Growing South Dakota’s economy, providing affordable healthcare, allocating enough money for our schools and directing resources to deal with mental health issues across the state are priorities the average South Dakotan and this newspaper would like to see addressed by our Legislature.
Instead, our legislators spend their limited time in Pierre on bills that illicit fear and hatred amid discriminatory rhetoric.
“With serious and complex issues like the lack of adequate education funding for teacher salary increases to access to drug addiction treatment in the rural areas of our state, it’s disturbing that legislators have spent so much time attacking vulnerable transgender youth and the LGBTQ and Two Spirit community as a whole,” said Libby Skarin, ACLU of South Dakota policy director.
She said that bill after bill in this year’s legislative session seems fixated on the incorrect notion that some of our friends and neighbors are not entitled to the same dignity and respect as others. Criminalizing doctors from performing transgender surgery or hormone therapy, banning the recognition of same sex marriage, prohibiting commercial surrogacy are to name a few.
“Our commitment to ensuring that LGBTQ and Two Spirit South Dakotans can live openly without discrimination remains strong. We urge South Dakota lawmakers to focus on the issues that really matter,” she said.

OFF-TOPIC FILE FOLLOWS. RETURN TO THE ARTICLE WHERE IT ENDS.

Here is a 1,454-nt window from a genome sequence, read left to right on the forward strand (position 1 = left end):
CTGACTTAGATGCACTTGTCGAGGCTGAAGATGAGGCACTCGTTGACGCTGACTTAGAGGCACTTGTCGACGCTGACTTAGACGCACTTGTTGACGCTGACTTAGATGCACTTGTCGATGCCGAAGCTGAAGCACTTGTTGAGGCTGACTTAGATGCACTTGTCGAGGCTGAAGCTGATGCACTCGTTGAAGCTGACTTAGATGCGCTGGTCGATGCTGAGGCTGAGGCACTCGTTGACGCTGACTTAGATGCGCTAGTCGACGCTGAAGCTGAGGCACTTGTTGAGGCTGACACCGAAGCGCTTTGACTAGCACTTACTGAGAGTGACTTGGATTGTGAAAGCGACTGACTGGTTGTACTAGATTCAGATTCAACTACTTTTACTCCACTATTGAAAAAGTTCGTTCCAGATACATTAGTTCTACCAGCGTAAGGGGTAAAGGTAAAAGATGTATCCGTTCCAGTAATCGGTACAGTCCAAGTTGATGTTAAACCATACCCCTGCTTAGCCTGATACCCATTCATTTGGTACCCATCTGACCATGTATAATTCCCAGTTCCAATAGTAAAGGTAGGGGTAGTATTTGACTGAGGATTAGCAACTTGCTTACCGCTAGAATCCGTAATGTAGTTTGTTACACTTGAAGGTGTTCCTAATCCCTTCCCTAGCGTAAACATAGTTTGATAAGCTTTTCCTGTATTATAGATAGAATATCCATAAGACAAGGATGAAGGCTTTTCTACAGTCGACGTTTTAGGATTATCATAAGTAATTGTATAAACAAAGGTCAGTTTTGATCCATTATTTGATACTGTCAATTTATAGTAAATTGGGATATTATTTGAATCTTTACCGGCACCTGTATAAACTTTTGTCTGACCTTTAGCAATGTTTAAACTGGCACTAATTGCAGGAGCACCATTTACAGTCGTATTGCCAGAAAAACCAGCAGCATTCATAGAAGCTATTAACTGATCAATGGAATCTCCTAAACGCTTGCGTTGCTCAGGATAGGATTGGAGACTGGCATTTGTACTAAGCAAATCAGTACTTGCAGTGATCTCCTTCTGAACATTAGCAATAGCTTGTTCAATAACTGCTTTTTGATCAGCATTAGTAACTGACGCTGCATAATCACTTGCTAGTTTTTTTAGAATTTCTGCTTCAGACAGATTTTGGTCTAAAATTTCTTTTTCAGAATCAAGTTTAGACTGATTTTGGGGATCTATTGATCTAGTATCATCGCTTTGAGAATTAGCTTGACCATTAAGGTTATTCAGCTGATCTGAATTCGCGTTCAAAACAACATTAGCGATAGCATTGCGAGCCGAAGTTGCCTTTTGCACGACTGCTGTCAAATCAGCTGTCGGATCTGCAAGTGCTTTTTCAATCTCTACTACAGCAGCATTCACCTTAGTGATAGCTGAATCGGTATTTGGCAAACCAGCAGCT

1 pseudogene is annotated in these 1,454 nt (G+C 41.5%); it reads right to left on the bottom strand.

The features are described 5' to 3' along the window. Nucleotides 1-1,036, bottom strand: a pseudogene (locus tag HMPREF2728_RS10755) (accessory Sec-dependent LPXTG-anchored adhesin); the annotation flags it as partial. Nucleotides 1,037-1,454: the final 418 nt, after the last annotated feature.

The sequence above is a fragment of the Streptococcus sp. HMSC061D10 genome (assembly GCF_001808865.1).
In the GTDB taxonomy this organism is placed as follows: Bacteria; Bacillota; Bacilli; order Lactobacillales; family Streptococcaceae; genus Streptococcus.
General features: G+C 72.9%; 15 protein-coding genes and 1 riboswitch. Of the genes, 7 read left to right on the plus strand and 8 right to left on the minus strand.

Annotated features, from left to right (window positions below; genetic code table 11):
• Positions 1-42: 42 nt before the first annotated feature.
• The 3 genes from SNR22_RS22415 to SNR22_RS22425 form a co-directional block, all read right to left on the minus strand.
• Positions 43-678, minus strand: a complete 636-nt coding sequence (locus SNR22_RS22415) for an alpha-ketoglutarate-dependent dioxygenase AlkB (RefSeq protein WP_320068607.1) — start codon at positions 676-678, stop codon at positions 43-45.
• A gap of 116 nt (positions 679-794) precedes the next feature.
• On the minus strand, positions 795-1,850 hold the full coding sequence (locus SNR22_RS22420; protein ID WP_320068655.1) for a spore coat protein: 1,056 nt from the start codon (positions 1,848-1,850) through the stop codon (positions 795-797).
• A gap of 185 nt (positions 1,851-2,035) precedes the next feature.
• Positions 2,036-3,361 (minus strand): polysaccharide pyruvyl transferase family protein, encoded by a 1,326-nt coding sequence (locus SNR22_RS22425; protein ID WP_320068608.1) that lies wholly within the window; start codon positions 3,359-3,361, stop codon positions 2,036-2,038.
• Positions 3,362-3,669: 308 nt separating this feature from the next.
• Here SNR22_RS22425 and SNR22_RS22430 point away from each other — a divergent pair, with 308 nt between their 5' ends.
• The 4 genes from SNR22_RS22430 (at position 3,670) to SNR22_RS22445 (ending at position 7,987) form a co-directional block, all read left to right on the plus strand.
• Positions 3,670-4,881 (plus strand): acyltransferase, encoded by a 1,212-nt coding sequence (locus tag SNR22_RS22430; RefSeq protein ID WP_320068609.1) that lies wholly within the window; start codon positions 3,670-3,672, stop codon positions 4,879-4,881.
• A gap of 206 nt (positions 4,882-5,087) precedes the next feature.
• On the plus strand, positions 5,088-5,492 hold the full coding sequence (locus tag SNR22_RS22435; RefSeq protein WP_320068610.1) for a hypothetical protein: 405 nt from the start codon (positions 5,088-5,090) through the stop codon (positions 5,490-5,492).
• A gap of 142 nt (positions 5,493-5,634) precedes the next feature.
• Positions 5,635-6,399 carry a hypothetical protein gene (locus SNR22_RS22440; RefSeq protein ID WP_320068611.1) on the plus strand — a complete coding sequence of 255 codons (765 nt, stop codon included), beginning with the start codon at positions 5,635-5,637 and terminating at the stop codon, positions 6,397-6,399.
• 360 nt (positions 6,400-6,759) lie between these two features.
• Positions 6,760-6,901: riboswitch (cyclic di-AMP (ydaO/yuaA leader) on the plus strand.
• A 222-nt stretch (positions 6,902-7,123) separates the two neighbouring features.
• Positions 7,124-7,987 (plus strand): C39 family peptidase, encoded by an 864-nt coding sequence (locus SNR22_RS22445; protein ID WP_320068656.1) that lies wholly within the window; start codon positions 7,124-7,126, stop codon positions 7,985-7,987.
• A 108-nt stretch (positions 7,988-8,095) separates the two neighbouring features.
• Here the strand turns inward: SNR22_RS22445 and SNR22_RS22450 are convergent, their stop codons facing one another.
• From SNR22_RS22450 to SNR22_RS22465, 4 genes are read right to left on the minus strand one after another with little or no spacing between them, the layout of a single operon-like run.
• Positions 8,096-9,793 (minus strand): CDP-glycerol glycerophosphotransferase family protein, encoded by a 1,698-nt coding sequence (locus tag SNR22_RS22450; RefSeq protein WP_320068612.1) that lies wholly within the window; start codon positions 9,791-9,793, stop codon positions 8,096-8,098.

Other South Dakotans agree.
On behalf of the Human Rights Campaign, Change Research polled 720 likely voters in South Dakota between Jan 28-30 and found that 69% say that “legislators are too focused on divisive issues and should be focusing on pressing issues that will actually have an impact on South Dakotans, like growing the economy.”
Even the New York Times noted in a recent article that South Dakota’s Legislature has become a proving ground for conservative legislation on issues such as abortion, gun rights and, most recently, transgender rights.
The Human Rights Campaign survey also showed that among the most important issues for the South Dakota state government to address are healthcare costs (40%), education (35%) and the economy & jobs (30%).
A majority of those polled - 53% - say Gov. Kristi Noem and state legislators do not share their values and 58% say they are out of touch with constituents.
So, lend an ear legislators and Gov. Noem, listen to what your fellow South Dakotans want to tell you about their concerns, then use your time in Pierre to address those issues.
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